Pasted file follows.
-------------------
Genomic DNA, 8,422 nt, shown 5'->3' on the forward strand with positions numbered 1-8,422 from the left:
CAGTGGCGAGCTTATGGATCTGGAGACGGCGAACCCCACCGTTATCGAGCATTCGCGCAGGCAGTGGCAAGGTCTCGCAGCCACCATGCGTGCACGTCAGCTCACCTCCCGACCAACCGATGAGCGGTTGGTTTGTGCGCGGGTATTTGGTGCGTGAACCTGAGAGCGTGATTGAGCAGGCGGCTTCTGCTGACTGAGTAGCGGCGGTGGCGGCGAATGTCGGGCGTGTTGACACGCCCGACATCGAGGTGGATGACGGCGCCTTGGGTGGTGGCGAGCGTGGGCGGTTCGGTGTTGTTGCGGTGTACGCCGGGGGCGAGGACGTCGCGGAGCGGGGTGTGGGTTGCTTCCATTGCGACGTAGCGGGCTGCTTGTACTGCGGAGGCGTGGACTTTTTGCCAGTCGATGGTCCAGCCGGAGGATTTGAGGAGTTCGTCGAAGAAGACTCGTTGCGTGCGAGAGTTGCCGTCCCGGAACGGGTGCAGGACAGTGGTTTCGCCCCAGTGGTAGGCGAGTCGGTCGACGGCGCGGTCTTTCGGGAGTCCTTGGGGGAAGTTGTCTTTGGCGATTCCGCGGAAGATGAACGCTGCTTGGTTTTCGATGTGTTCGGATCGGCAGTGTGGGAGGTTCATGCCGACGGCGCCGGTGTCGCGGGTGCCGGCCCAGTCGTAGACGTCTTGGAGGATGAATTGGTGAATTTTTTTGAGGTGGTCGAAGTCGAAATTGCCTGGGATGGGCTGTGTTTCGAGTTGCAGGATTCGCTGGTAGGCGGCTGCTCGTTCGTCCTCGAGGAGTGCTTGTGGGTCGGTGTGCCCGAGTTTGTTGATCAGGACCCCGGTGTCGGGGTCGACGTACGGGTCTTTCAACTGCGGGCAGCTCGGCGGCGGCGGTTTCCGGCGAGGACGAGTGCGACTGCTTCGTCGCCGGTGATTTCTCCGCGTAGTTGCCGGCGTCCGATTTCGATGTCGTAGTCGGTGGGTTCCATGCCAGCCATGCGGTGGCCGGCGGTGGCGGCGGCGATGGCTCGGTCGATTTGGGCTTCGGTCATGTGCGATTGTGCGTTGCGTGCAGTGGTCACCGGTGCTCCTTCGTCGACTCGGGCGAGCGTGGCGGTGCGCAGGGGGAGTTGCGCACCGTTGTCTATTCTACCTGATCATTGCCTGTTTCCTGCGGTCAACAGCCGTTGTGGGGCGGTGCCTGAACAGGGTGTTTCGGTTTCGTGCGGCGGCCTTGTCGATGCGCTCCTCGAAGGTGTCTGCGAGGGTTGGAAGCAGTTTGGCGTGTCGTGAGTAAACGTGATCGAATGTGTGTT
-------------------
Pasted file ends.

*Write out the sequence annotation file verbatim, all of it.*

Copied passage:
Genomic DNA, 8,422 nt, shown 5'->3' on the forward strand with positions numbered 1-8,422 from the left:
CAGTGGCGAGCTTATGGATCTGGAGACGGCGAACCCCACCGTTATCGAGCATTCGCGCAGGCAGTGGCAAGGTCTCGCAGCCACCATGCGTGCACGTCAGCTCACCTCCCGACCAACCGATGAGCGGTTGGTTTGTGCGCGGGTATTTGGTGCGTGAACCTGAGAGCGTGATTGAGCAGGCGGCTTCTGCTGACTGAGTAGCGGCGGTGGCGGCGAATGTCGGGCGTGTTGACACGCCCGACATCGAGGTGGATGACGGCGCCTTGGGTGGTGGCGAGCGTGGGCGGTTCGGTGTTGTTGCGGTGTACGCCGGGGGCGAGGACGTCGCGGAGCGGGGTGTGGGTTGCTTCCATTGCGACGTAGCGGGCTGCTTGTACTGCGGAGGCGTGGACTTTTTGCCAGTCGATGGTCCAGCCGGAGGATTTGAGGAGTTCGTCGAAGAAGACTCGTTGCGTGCGAGAGTTGCCGTCCCGGAACGGGTGCAGGACAGTGGTTTCGCCCCAGTGGTAGGCGAGTCGGTCGACGGCGCGGTCTTTCGGGAGTCCTTGGGGGAAGTTGTCTTTGGCGATTCCGCGGAAGATGAACGCTGCTTGGTTTTCGATGTGTTCGGATCGGCAGTGTGGGAGGTTCATGCCGACGGCGCCGGTGTCGCGGGTGCCGGCCCAGTCGTAGACGTCTTGGAGGATGAATTGGTGAATTTTTTTGAGGTGGTCGAAGTCGAAATTGCCTGGGATGGGCTGTGTTTCGAGTTGCAGGATTCGCTGGTAGGCGGCTGCTCGTTCGTCCTCGAGGAGTGCTTGTGGGTCGGTGTGCCCGAGTTTGTTGATCAGGACCCCGGTGTCGGGGTCGACGTACGGGTCTTTCAACTGCGGGCAGCTCGGCGGCGGCGGTTTCCGGCGAGGACGAGTGCGACTGCTTCGTCGCCGGTGATTTCTCCGCGTAGTTGCCGGCGTCCGATTTCGATGTCGTAGTCGGTGGGTTCCATGCCAGCCATGCGGTGGCCGGCGGTGGCGGCGGCGATGGCTCGGTCGATTTGGGCTTCGGTCATGTGCGATTGTGCGTTGCGTGCAGTGGTCACCGGTGCTCCTTCGTCGACTCGGGCGAGCGTGGCGGTGCGCAGGGGGAGTTGCGCACCGTTGTCTATTCTACCTGATCATTGCCTGTTTCCTGCGGTCAACAGCCGTTGTGGGGCGGTGCCTGAACAGGGTGTTTCGGTTTCGTGCGGCGGCCTTGTCGATGCGCTCCTCGAAGGTGTCTGCGAGGGTTGGAAGCAGTTTGGCGTGTCGTGAGTAAACGTGATCGAATGTGTGTT